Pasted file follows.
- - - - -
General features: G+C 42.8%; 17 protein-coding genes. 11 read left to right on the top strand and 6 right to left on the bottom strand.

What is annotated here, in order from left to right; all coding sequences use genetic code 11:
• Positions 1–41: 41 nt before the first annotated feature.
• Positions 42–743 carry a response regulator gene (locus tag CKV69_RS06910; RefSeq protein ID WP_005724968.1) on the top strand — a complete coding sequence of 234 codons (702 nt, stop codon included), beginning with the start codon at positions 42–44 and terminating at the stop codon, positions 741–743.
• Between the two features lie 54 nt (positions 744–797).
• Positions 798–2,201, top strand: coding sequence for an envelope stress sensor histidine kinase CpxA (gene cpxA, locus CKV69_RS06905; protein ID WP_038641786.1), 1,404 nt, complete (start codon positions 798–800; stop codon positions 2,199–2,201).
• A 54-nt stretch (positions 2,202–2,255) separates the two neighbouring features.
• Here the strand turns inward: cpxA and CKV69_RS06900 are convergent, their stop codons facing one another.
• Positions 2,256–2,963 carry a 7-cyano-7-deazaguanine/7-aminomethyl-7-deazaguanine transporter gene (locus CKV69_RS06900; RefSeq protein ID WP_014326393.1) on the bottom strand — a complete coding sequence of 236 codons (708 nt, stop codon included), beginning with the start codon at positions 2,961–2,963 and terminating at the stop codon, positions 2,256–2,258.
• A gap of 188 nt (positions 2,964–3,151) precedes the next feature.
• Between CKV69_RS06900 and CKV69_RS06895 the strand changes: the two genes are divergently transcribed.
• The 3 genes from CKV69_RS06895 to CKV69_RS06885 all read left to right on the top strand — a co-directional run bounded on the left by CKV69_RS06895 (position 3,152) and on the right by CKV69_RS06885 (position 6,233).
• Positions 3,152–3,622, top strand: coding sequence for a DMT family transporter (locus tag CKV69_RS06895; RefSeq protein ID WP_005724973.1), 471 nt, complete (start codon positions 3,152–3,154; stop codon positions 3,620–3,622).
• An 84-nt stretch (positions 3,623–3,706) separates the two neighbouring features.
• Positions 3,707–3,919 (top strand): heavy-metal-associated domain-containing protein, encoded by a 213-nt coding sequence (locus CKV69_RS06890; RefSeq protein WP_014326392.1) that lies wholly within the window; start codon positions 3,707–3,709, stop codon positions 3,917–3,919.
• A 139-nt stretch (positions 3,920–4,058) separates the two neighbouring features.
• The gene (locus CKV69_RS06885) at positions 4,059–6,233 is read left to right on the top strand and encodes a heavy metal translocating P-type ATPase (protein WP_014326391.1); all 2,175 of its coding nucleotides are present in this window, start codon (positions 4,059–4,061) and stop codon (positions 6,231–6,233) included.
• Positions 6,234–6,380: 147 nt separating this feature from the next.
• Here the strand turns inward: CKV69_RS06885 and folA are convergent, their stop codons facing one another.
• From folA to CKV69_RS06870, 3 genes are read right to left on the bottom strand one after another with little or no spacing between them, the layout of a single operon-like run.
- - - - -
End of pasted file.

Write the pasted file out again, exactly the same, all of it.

General features: G+C 42.8%; 17 protein-coding genes. 11 read left to right on the top strand and 6 right to left on the bottom strand.

What is annotated here, in order from left to right; all coding sequences use genetic code 11:
• Positions 1–41: 41 nt before the first annotated feature.
• Positions 42–743 carry a response regulator gene (locus tag CKV69_RS06910; RefSeq protein ID WP_005724968.1) on the top strand — a complete coding sequence of 234 codons (702 nt, stop codon included), beginning with the start codon at positions 42–44 and terminating at the stop codon, positions 741–743.
• Between the two features lie 54 nt (positions 744–797).
• Positions 798–2,201, top strand: coding sequence for an envelope stress sensor histidine kinase CpxA (gene cpxA, locus CKV69_RS06905; protein ID WP_038641786.1), 1,404 nt, complete (start codon positions 798–800; stop codon positions 2,199–2,201).
• A 54-nt stretch (positions 2,202–2,255) separates the two neighbouring features.
• Here the strand turns inward: cpxA and CKV69_RS06900 are convergent, their stop codons facing one another.
• Positions 2,256–2,963 carry a 7-cyano-7-deazaguanine/7-aminomethyl-7-deazaguanine transporter gene (locus CKV69_RS06900; RefSeq protein ID WP_014326393.1) on the bottom strand — a complete coding sequence of 236 codons (708 nt, stop codon included), beginning with the start codon at positions 2,961–2,963 and terminating at the stop codon, positions 2,256–2,258.
• A gap of 188 nt (positions 2,964–3,151) precedes the next feature.
• Between CKV69_RS06900 and CKV69_RS06895 the strand changes: the two genes are divergently transcribed.
• The 3 genes from CKV69_RS06895 to CKV69_RS06885 all read left to right on the top strand — a co-directional run bounded on the left by CKV69_RS06895 (position 3,152) and on the right by CKV69_RS06885 (position 6,233).
• Positions 3,152–3,622, top strand: coding sequence for a DMT family transporter (locus tag CKV69_RS06895; RefSeq protein ID WP_005724973.1), 471 nt, complete (start codon positions 3,152–3,154; stop codon positions 3,620–3,622).
• An 84-nt stretch (positions 3,623–3,706) separates the two neighbouring features.
• Positions 3,707–3,919 (top strand): heavy-metal-associated domain-containing protein, encoded by a 213-nt coding sequence (locus CKV69_RS06890; RefSeq protein WP_014326392.1) that lies wholly within the window; start codon positions 3,707–3,709, stop codon positions 3,917–3,919.
• A 139-nt stretch (positions 3,920–4,058) separates the two neighbouring features.
• The gene (locus CKV69_RS06885) at positions 4,059–6,233 is read left to right on the top strand and encodes a heavy metal translocating P-type ATPase (protein WP_014326391.1); all 2,175 of its coding nucleotides are present in this window, start codon (positions 4,059–4,061) and stop codon (positions 6,231–6,233) included.
• Positions 6,234–6,380: 147 nt separating this feature from the next.
• Here the strand turns inward: CKV69_RS06885 and folA are convergent, their stop codons facing one another.
• From folA to CKV69_RS06870, 3 genes are read right to left on the bottom strand one after another with little or no spacing between them, the layout of a single operon-like run.